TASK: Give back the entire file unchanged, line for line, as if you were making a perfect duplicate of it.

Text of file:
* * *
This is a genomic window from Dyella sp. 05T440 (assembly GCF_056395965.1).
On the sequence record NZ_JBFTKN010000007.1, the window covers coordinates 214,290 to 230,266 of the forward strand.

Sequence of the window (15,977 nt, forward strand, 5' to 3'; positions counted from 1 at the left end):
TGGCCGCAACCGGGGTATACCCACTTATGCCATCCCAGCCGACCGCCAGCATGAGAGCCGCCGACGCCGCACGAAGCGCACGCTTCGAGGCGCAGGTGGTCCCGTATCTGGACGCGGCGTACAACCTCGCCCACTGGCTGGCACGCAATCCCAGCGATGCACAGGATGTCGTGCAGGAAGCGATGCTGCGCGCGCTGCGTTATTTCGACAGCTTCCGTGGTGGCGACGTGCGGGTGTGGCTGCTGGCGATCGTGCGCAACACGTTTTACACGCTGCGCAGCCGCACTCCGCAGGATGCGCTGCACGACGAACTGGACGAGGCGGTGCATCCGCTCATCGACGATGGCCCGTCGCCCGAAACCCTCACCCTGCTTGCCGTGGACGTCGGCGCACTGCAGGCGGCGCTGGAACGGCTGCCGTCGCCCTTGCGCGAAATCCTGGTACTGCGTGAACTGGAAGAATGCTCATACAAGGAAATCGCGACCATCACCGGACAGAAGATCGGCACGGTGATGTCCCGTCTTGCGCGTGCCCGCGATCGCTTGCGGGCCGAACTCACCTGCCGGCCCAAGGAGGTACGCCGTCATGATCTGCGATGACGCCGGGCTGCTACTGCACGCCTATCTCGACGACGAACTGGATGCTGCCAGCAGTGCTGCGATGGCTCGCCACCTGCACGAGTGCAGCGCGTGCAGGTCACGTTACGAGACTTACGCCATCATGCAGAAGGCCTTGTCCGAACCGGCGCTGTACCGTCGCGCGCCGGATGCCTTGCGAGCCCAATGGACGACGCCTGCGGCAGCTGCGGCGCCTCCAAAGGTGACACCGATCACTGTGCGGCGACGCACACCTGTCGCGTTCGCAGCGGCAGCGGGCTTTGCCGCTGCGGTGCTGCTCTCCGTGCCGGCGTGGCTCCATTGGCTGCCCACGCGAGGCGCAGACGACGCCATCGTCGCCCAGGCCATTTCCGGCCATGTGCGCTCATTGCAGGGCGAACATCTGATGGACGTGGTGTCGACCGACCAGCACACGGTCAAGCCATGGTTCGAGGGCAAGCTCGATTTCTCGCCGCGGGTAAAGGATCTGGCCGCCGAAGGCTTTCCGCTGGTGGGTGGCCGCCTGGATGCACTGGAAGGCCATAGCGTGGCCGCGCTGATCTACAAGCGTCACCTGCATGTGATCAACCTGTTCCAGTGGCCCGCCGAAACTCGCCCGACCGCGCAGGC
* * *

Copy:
This is a genomic window from Dyella sp. 05T440 (assembly GCF_056395965.1).
On the sequence record NZ_JBFTKN010000007.1, the window covers coordinates 214,290 to 230,266 of the forward strand.

Sequence of the window (15,977 nt, forward strand, 5' to 3'; positions counted from 1 at the left end):
TGGCCGCAACCGGGGTATACCCACTTATGCCATCCCAGCCGACCGCCAGCATGAGAGCCGCCGACGCCGCACGAAGCGCACGCTTCGAGGCGCAGGTGGTCCCGTATCTGGACGCGGCGTACAACCTCGCCCACTGGCTGGCACGCAATCCCAGCGATGCACAGGATGTCGTGCAGGAAGCGATGCTGCGCGCGCTGCGTTATTTCGACAGCTTCCGTGGTGGCGACGTGCGGGTGTGGCTGCTGGCGATCGTGCGCAACACGTTTTACACGCTGCGCAGCCGCACTCCGCAGGATGCGCTGCACGACGAACTGGACGAGGCGGTGCATCCGCTCATCGACGATGGCCCGTCGCCCGAAACCCTCACCCTGCTTGCCGTGGACGTCGGCGCACTGCAGGCGGCGCTGGAACGGCTGCCGTCGCCCTTGCGCGAAATCCTGGTACTGCGTGAACTGGAAGAATGCTCATACAAGGAAATCGCGACCATCACCGGACAGAAGATCGGCACGGTGATGTCCCGTCTTGCGCGTGCCCGCGATCGCTTGCGGGCCGAACTCACCTGCCGGCCCAAGGAGGTACGCCGTCATGATCTGCGATGACGCCGGGCTGCTACTGCACGCCTATCTCGACGACGAACTGGATGCTGCCAGCAGTGCTGCGATGGCTCGCCACCTGCACGAGTGCAGCGCGTGCAGGTCACGTTACGAGACTTACGCCATCATGCAGAAGGCCTTGTCCGAACCGGCGCTGTACCGTCGCGCGCCGGATGCCTTGCGAGCCCAATGGACGACGCCTGCGGCAGCTGCGGCGCCTCCAAAGGTGACACCGATCACTGTGCGGCGACGCACACCTGTCGCGTTCGCAGCGGCAGCGGGCTTTGCCGCTGCGGTGCTGCTCTCCGTGCCGGCGTGGCTCCATTGGCTGCCCACGCGAGGCGCAGACGACGCCATCGTCGCCCAGGCCATTTCCGGCCATGTGCGCTCATTGCAGGGCGAACATCTGATGGACGTGGTGTCGACCGACCAGCACACGGTCAAGCCATGGTTCGAGGGCAAGCTCGATTTCTCGCCGCGGGTAAAGGATCTGGCCGCCGAAGGCTTTCCGCTGGTGGGTGGCCGCCTGGATGCACTGGAAGGCCATAGCGTGGCCGCGCTGATCTACAAGCGTCACCTGCATGTGATCAACCTGTTCCAGTGGCCCGCCGAAACTCGCCCGACCGCGCAGGC